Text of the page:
This story takes place after the novel has ended. The inspiration for it came from an essay, "Jane Eyre: Hazarding Confidences" by Lisa Sternlieb, though I believe I have given it my own twist. You, dear reader, may be the judge.

Truth and Lies
By Ivy Rangee

Jane Eyre Rochester pounded impatiently on the side of her husband's somber but elegant coach, attempting to attract the driver's attention. She simply could not spend another minute of this splendid day getting jostled about in the dark interior of the carriage. The subtle, autumn light stirred her soul, calling to her, and, with Ferndean Estate only two miles to the west, she would walk the rest of the way.

Fearing his master's angry reproof, John, the coachman, reluctantly agreed to her request, but only after much debate. Subdued by Jane's tenacious will, John helped her down the stairs to solid earth, where she breathed a sigh of pure joy, waving sweetly to the driver as the coach drove off. She waited a little for the dust to settle, pulling her shawl close and gazing into the deep, shimmering blue sky, as chubby bruised autumnal clouds scudded overhead. Invigorated by the cold, clear day, she set off blissfully through the gold, red and orange of the colorful country lane.

Jane returned from Millcote, where, without the knowledge of her dear husband, she had engaged the services of a lawyer, Mr. Crispin Bennett. With Mr. Bennett's aid and extensive contacts, she had found a publisher for her book. They'd met today to discuss a second printing, as the book had been well received by the public; the charges of immorality and impropriety brought by some critics having only enhanced sales.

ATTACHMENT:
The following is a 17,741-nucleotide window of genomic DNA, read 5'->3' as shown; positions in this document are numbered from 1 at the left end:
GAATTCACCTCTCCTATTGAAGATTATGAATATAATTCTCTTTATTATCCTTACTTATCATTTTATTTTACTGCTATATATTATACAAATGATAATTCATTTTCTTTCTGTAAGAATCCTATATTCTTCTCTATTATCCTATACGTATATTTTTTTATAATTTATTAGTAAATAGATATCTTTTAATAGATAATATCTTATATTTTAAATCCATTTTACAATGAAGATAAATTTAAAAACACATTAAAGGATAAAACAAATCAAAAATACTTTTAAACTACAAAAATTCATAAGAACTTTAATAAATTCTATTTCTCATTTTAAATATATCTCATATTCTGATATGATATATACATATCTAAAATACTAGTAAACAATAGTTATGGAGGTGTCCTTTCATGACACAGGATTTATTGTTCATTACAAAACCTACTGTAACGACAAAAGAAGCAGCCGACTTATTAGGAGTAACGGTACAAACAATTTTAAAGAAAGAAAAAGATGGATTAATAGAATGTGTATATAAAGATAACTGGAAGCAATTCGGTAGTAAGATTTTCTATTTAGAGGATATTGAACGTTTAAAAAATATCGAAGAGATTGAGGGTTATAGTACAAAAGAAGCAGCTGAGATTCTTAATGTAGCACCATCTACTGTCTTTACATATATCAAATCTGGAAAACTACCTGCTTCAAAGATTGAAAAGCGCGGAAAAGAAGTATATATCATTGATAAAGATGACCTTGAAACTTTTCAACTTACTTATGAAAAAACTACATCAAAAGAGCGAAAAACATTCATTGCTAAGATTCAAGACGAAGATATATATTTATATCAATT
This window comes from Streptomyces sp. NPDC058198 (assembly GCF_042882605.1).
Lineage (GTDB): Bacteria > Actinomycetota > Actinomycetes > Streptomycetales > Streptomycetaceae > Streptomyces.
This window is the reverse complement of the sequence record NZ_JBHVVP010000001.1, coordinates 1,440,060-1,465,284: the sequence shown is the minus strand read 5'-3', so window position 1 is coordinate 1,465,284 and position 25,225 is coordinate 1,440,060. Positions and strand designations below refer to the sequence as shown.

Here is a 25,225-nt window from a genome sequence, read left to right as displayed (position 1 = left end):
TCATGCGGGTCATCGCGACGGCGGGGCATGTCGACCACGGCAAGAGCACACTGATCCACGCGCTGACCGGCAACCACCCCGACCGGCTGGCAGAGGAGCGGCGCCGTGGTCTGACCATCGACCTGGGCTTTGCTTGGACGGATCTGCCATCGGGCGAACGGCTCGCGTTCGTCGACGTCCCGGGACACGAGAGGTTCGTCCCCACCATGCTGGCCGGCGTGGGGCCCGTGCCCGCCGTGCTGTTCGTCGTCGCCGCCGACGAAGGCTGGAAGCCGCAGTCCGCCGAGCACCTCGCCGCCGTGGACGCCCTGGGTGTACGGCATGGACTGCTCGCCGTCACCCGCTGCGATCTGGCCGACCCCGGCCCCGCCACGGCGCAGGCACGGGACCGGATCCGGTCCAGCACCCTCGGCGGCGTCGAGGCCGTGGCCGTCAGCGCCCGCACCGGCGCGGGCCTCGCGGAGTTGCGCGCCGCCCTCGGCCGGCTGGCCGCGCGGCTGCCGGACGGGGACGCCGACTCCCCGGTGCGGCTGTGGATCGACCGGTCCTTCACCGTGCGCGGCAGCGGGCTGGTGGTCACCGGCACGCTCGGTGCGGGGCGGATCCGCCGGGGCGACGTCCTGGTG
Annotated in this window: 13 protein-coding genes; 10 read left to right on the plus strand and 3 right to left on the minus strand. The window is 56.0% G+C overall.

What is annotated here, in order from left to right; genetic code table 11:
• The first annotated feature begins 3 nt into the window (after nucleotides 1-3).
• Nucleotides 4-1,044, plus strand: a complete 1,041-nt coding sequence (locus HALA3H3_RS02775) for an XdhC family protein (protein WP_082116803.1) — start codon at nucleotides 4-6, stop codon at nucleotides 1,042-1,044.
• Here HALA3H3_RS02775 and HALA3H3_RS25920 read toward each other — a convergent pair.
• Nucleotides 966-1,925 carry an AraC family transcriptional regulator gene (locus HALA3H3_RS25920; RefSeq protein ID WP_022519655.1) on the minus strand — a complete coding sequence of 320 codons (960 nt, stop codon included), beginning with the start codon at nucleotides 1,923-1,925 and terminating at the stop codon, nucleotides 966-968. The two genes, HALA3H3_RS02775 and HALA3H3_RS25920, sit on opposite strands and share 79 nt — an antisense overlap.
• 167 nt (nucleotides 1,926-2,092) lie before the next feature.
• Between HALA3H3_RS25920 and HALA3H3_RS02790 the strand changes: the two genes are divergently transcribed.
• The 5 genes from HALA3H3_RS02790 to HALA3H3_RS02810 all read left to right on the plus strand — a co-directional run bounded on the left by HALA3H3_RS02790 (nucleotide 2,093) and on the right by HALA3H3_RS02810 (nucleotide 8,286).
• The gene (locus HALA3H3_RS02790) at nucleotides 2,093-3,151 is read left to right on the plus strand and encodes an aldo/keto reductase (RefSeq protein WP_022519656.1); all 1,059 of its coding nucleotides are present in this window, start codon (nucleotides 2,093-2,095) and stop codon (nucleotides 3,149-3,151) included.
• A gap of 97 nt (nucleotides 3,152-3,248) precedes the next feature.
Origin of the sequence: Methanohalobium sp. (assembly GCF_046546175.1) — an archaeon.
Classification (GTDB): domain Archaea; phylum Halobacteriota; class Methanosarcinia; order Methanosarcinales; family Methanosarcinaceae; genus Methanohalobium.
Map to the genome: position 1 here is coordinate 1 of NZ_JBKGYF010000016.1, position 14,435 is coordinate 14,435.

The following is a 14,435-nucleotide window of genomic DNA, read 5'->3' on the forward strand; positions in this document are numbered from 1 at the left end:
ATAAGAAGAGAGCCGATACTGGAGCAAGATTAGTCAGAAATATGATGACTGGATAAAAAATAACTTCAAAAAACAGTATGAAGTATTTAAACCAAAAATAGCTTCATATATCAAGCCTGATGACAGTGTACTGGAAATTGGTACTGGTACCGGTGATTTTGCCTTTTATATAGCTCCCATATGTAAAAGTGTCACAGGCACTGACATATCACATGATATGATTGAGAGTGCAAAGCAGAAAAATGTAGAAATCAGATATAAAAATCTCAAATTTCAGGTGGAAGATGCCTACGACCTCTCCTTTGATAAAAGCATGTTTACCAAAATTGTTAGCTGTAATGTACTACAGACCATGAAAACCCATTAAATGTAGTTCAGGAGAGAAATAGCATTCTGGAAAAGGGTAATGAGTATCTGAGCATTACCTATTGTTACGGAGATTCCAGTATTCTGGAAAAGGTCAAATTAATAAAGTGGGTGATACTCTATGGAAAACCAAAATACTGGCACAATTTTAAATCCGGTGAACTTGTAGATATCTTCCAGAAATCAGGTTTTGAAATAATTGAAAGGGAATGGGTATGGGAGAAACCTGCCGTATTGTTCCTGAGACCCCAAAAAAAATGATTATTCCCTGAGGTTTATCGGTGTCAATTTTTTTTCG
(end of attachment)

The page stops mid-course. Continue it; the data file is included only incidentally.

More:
Jane had accomplished this on her own - without Edward Rochester's meddling. He would never know, being a disabled recluse, who had become utterly dependent on her. Triumphantly, she left the lane, taking the forest path that led to Ferndean. When her home came into view, she quickened her pace, anxious to see her husband and young sons. But when she entered the house and called out, no one answered. She searched the empty rooms, finally coming upon Edward in his study. He seemed to be brooding over something as he sat at his desk, but she could not be sure. Bright light poured in through the large bay window behind him, silhouetting his body, hiding his face in deep shadow.

"Edward, why didn't you answer me? And where is everyone?"

"We're alone, my dear Jane. I've given the servants the afternoon off, and I've sent the boys to the toymaker's at Millcote - under Mandy's supervision."

"You spoil our boys. They have far too many toys."

"It is the prerogative of one who spent twenty years longing for children. You would not understand," said Edward, standing and walking to a sitting area in front of the fire.

Jane went to his aid, but he waved her away with three small book. She wondered why he carried books; he could not see well enough to read much. Then, too, the shadowed lines of sorrow that mapped his face seemed more pronounced than usual, and this worried her.

"Join me, Jane."